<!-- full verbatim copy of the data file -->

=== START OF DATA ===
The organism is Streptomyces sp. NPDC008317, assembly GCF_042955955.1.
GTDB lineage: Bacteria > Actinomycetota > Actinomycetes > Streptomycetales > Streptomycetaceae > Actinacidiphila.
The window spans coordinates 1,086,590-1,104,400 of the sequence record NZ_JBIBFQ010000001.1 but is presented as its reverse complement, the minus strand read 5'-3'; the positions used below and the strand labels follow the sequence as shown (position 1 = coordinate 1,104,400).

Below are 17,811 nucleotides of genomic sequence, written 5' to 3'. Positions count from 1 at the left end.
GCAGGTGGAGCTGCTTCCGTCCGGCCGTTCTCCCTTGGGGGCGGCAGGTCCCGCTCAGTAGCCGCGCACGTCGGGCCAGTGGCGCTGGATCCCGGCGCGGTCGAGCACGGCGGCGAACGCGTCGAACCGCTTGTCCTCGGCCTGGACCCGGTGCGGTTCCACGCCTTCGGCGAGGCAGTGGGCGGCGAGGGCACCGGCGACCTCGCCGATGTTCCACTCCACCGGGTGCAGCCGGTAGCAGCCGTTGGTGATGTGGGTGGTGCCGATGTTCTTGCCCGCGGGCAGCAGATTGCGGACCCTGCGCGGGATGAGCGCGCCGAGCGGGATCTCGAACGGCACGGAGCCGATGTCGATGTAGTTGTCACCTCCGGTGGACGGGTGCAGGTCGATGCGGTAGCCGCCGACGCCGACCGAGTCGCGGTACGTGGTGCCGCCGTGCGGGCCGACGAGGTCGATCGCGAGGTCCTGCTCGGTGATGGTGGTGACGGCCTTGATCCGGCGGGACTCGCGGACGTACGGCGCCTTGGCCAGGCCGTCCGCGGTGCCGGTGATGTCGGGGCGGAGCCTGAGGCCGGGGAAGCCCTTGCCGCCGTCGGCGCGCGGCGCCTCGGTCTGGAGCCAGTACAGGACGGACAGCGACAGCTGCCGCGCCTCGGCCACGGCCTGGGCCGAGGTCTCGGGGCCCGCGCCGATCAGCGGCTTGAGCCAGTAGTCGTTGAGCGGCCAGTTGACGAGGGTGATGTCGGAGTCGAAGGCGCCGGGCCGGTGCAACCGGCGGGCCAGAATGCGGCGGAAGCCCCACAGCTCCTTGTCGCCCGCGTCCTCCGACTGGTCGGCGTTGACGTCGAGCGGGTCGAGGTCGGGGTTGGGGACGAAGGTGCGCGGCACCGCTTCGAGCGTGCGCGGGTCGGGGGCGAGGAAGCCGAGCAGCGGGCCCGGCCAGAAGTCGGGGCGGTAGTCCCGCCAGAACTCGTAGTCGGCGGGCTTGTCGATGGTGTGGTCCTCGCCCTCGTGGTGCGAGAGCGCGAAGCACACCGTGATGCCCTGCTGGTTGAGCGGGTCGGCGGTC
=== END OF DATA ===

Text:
The organism is Streptomyces sp. NPDC008317, assembly GCF_042955955.1.
GTDB lineage: Bacteria > Actinomycetota > Actinomycetes > Streptomycetales > Streptomycetaceae > Actinacidiphila.
The window spans coordinates 1,086,590-1,104,400 of the sequence record NZ_JBIBFQ010000001.1 but is presented as its reverse complement, the minus strand read 5'-3'; the positions used below and the strand labels follow the sequence as shown (position 1 = coordinate 1,104,400).

Below are 17,811 nucleotides of genomic sequence, written 5' to 3'. Positions count from 1 at the left end.
GCAGGTGGAGCTGCTTCCGTCCGGCCGTTCTCCCTTGGGGGCGGCAGGTCCCGCTCAGTAGCCGCGCACGTCGGGCCAGTGGCGCTGGATCCCGGCGCGGTCGAGCACGGCGGCGAACGCGTCGAACCGCTTGTCCTCGGCCTGGACCCGGTGCGGTTCCACGCCTTCGGCGAGGCAGTGGGCGGCGAGGGCACCGGCGACCTCGCCGATGTTCCACTCCACCGGGTGCAGCCGGTAGCAGCCGTTGGTGATGTGGGTGGTGCCGATGTTCTTGCCCGCGGGCAGCAGATTGCGGACCCTGCGCGGGATGAGCGCGCCGAGCGGGATCTCGAACGGCACGGAGCCGATGTCGATGTAGTTGTCACCTCCGGTGGACGGGTGCAGGTCGATGCGGTAGCCGCCGACGCCGACCGAGTCGCGGTACGTGGTGCCGCCGTGCGGGCCGACGAGGTCGATCGCGAGGTCCTGCTCGGTGATGGTGGTGACGGCCTTGATCCGGCGGGACTCGCGGACGTACGGCGCCTTGGCCAGGCCGTCCGCGGTGCCGGTGATGTCGGGGCGGAGCCTGAGGCCGGGGAAGCCCTTGCCGCCGTCGGCGCGCGGCGCCTCGGTCTGGAGCCAGTACAGGACGGACAGCGACAGCTGCCGCGCCTCGGCCACGGCCTGGGCCGAGGTCTCGGGGCCCGCGCCGATCAGCGGCTTGAGCCAGTAGTCGTTGAGCGGCCAGTTGACGAGGGTGATGTCGGAGTCGAAGGCGCCGGGCCGGTGCAACCGGCGGGCCAGAATGCGGCGGAAGCCCCACAGCTCCTTGTCGCCCGCGTCCTCCGACTGGTCGGCGTTGACGTCGAGCGGGTCGAGGTCGGGGTTGGGGACGAAGGTGCGCGGCACCGCTTCGAGCGTGCGCGGGTCGGGGGCGAGGAAGCCGAGCAGCGGGCCCGGCCAGAAGTCGGGGCGGTAGTCCCGCCAGAACTCGTAGTCGGCGGGCTTGTCGATGGTGTGGTCCTCGCCCTCGTGGTGCGAGAGCGCGAAGCACACCGTGATGCCCTGCTGGTTGAGCGGGTCGGCGGTC